Welcome to the Thursday, July 28, Brew.
By: David Luchs
Here’s what’s in store for you as you start your day:
- A brief history of wave elections
- Looking ahead to Michigan’s primaries
- Primary watch: number of contested state legislative primaries is up 25% compared to 2020
A brief history of wave elections
U.S. House waves occur disproportionately in first presidential midterm elections.
First presidential midterm elections made up 30% of all U.S. House elections from 1918-2016. But they also accounted for 54.5% of all House wave elections during that same time. That’s six of the 11 wave elections that happened in this period.
Second midterm elections, meanwhile, accounted for 18% of elections in that period and comprised 18.2% of U.S. House wave elections. Presidential elections accounted for 50% of elections and comprised 18.2% of U.S. House wave elections. Additionally, Franklin Roosevelt had a third midterm election in 1942, where a House wave occurred.
Before 1944, waves happened more often than during the post-war era. Six of the 11 wave elections happened from 1920 to 1942, with three favoring each party. Often precipitated by national emergencies, these elections led to swings of more than 10%.
The first wave in this period occurred in 1920 when House Republicans bolstered the majority they first won in 1916. The GOP gains were significant enough that the GOP House majority narrowly survived a Democratic wave in 1922. It was another eight years before the onset of the Great Depression led to two back-to-back waves for Democrats in 1930 and 1932 and a Democratic takeover of the House. In the years following 1932, Democrats built their majority up enough that they survived Republican waves in 1938 and 1942.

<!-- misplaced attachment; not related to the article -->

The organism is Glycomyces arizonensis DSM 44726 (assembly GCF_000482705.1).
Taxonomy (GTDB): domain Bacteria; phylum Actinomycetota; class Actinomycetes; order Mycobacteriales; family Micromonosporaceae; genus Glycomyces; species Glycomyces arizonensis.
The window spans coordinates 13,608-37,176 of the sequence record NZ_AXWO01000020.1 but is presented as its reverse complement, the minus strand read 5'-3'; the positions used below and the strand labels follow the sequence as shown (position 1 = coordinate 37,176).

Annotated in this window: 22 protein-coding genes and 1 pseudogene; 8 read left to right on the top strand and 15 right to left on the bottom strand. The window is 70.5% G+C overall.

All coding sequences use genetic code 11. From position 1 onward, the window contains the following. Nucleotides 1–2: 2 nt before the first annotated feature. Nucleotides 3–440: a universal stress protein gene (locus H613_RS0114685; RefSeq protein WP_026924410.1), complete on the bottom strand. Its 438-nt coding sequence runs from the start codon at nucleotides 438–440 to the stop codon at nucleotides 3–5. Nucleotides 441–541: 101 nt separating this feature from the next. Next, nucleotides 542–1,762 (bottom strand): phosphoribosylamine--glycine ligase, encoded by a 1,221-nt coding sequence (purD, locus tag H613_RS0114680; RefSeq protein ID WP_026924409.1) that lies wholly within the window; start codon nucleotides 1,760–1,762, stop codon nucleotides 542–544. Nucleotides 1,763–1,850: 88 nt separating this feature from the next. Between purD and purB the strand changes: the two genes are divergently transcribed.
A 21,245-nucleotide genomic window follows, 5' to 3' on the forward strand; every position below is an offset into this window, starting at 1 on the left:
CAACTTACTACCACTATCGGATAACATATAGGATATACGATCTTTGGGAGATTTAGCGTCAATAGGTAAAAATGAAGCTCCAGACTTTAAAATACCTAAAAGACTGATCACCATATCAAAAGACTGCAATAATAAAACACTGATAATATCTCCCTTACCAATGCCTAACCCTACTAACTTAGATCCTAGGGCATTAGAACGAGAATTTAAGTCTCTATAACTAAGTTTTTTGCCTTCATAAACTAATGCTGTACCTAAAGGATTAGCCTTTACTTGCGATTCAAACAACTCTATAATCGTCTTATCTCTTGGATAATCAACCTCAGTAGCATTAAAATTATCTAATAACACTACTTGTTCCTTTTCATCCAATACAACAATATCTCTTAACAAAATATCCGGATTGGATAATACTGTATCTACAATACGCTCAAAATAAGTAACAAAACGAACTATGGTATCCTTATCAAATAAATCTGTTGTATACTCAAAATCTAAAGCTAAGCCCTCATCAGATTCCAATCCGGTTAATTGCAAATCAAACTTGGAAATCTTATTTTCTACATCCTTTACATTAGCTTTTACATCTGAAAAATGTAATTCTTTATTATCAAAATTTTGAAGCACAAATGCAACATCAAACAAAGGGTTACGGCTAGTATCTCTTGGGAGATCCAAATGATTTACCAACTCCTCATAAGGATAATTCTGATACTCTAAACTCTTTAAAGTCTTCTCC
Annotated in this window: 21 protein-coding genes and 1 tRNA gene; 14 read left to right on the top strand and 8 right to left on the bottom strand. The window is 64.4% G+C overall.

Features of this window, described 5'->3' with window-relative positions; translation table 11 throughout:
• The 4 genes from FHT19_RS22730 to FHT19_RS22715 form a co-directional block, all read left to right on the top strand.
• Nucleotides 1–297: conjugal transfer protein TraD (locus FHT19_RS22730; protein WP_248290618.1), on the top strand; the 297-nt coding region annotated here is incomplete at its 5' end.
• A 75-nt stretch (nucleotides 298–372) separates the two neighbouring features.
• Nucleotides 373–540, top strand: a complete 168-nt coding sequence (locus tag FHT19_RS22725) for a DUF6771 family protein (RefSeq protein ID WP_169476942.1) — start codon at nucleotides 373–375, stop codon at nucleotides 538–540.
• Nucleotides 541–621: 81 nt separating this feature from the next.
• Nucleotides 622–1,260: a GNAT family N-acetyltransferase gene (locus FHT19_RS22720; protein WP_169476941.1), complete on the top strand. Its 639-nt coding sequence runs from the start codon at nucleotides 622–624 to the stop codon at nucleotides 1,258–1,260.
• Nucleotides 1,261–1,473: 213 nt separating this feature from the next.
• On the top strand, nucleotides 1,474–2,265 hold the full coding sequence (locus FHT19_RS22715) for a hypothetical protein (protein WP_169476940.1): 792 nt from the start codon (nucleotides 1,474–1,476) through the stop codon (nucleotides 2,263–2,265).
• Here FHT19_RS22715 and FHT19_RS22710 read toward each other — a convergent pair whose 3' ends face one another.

Republicans captured the House in the 1946 wave, the first time they controlled the chamber since the 1930 Democratic wave. However, they only briefly held a majority, as Democrats took the chamber back in 1948. After that, Republicans more or less entered a receding tide for the next 46 years. Republicans briefly took the House back in 1952 (before losing it again in 1954) and had a wave in their favor in 1966 (which did not lead to them recapturing the chamber). It was not until 1994 that Republicans caught a wave that was large enough to allow them to retake the House.
Following the 2004 elections, Democrats had 201 seats, 17 below the 218 seats required for a majority. Over the next two elections, Democrats brought themselves to 233 seats and then to 256 seats. Neither election constituted a wave on its own, but, together, the gains were large enough to create a “combined wave,” or one that built over multiple cycles.
In 2010, the Republicans won back the lower chamber with a wave of their own, winning 63 seats. The 2010 election was the last U.S. House wave election that took place in the period between 1918 and 2016.
Looking ahead to Michigan’s primaries
Earlier this week, we previewed next Tuesday’s primaries in Arizona and Kansas. Now, let’s take a look at the primaries taking place that day in Michigan.